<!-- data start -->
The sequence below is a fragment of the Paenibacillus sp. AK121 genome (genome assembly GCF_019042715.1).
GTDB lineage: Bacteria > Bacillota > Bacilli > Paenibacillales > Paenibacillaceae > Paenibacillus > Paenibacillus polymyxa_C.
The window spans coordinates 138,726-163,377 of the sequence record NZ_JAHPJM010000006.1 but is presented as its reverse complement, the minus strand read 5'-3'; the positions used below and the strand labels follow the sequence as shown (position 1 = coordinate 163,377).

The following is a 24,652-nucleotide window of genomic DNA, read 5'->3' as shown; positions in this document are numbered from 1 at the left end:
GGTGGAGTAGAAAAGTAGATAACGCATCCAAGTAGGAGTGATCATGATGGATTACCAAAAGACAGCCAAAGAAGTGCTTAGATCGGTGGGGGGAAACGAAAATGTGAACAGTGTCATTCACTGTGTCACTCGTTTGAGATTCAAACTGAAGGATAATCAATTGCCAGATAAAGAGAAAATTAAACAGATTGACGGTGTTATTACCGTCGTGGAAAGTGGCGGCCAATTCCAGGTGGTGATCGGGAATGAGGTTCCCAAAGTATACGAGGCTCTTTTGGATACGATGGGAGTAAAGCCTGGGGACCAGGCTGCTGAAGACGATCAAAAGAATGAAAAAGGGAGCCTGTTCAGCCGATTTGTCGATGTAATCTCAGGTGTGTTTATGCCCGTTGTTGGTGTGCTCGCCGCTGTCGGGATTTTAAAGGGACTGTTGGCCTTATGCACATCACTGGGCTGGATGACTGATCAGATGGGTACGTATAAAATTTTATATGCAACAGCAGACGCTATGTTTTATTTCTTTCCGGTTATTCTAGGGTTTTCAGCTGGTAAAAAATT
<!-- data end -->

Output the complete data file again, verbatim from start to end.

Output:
The sequence below is a fragment of the Paenibacillus sp. AK121 genome (genome assembly GCF_019042715.1).
GTDB lineage: Bacteria > Bacillota > Bacilli > Paenibacillales > Paenibacillaceae > Paenibacillus > Paenibacillus polymyxa_C.
The window spans coordinates 138,726-163,377 of the sequence record NZ_JAHPJM010000006.1 but is presented as its reverse complement, the minus strand read 5'-3'; the positions used below and the strand labels follow the sequence as shown (position 1 = coordinate 163,377).

The following is a 24,652-nucleotide window of genomic DNA, read 5'->3' as shown; positions in this document are numbered from 1 at the left end:
GGTGGAGTAGAAAAGTAGATAACGCATCCAAGTAGGAGTGATCATGATGGATTACCAAAAGACAGCCAAAGAAGTGCTTAGATCGGTGGGGGGAAACGAAAATGTGAACAGTGTCATTCACTGTGTCACTCGTTTGAGATTCAAACTGAAGGATAATCAATTGCCAGATAAAGAGAAAATTAAACAGATTGACGGTGTTATTACCGTCGTGGAAAGTGGCGGCCAATTCCAGGTGGTGATCGGGAATGAGGTTCCCAAAGTATACGAGGCTCTTTTGGATACGATGGGAGTAAAGCCTGGGGACCAGGCTGCTGAAGACGATCAAAAGAATGAAAAAGGGAGCCTGTTCAGCCGATTTGTCGATGTAATCTCAGGTGTGTTTATGCCCGTTGTTGGTGTGCTCGCCGCTGTCGGGATTTTAAAGGGACTGTTGGCCTTATGCACATCACTGGGCTGGATGACTGATCAGATGGGTACGTATAAAATTTTATATGCAACAGCAGACGCTATGTTTTATTTCTTTCCGGTTATTCTAGGGTTTTCAGCTGGTAAAAAATT